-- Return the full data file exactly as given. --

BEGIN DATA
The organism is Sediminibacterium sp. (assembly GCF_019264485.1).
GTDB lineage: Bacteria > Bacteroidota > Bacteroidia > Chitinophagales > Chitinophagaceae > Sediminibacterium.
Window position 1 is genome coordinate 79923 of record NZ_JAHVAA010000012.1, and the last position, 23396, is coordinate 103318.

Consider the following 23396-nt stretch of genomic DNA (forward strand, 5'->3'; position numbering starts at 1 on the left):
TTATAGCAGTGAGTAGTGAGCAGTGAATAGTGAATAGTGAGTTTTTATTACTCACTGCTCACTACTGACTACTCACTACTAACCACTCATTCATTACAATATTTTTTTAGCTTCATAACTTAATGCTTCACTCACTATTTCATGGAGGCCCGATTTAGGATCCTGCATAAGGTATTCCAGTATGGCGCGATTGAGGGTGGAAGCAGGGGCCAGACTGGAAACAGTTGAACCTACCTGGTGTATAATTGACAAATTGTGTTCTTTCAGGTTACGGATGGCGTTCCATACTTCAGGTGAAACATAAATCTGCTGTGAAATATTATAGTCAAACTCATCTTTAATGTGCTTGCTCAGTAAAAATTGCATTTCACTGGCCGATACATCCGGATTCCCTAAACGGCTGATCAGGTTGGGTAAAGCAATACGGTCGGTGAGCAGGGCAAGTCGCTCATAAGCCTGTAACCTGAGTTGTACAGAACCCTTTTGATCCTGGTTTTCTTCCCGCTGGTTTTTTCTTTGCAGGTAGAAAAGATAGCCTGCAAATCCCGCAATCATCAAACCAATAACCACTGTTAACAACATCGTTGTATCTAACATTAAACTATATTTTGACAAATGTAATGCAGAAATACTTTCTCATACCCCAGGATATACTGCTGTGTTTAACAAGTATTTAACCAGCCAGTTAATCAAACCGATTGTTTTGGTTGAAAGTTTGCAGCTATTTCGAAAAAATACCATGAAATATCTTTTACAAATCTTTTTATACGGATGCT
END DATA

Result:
The organism is Sediminibacterium sp. (assembly GCF_019264485.1).
GTDB lineage: Bacteria > Bacteroidota > Bacteroidia > Chitinophagales > Chitinophagaceae > Sediminibacterium.
Window position 1 is genome coordinate 79923 of record NZ_JAHVAA010000012.1, and the last position, 23396, is coordinate 103318.

Consider the following 23396-nt stretch of genomic DNA (forward strand, 5'->3'; position numbering starts at 1 on the left):
TTATAGCAGTGAGTAGTGAGCAGTGAATAGTGAATAGTGAGTTTTTATTACTCACTGCTCACTACTGACTACTCACTACTAACCACTCATTCATTACAATATTTTTTTAGCTTCATAACTTAATGCTTCACTCACTATTTCATGGAGGCCCGATTTAGGATCCTGCATAAGGTATTCCAGTATGGCGCGATTGAGGGTGGAAGCAGGGGCCAGACTGGAAACAGTTGAACCTACCTGGTGTATAATTGACAAATTGTGTTCTTTCAGGTTACGGATGGCGTTCCATACTTCAGGTGAAACATAAATCTGCTGTGAAATATTATAGTCAAACTCATCTTTAATGTGCTTGCTCAGTAAAAATTGCATTTCACTGGCCGATACATCCGGATTCCCTAAACGGCTGATCAGGTTGGGTAAAGCAATACGGTCGGTGAGCAGGGCAAGTCGCTCATAAGCCTGTAACCTGAGTTGTACAGAACCCTTTTGATCCTGGTTTTCTTCCCGCTGGTTTTTTCTTTGCAGGTAGAAAAGATAGCCTGCAAATCCCGCAATCATCAAACCAATAACCACTGTTAACAACATCGTTGTATCTAACATTAAACTATATTTTGACAAATGTAATGCAGAAATACTTTCTCATACCCCAGGATATACTGCTGTGTTTAACAAGTATTTAACCAGCCAGTTAATCAAACCGATTGTTTTGGTTGAAAGTTTGCAGCTATTTCGAAAAAATACCATGAAATATCTTTTACAAATCTTTTTATACGGATGCT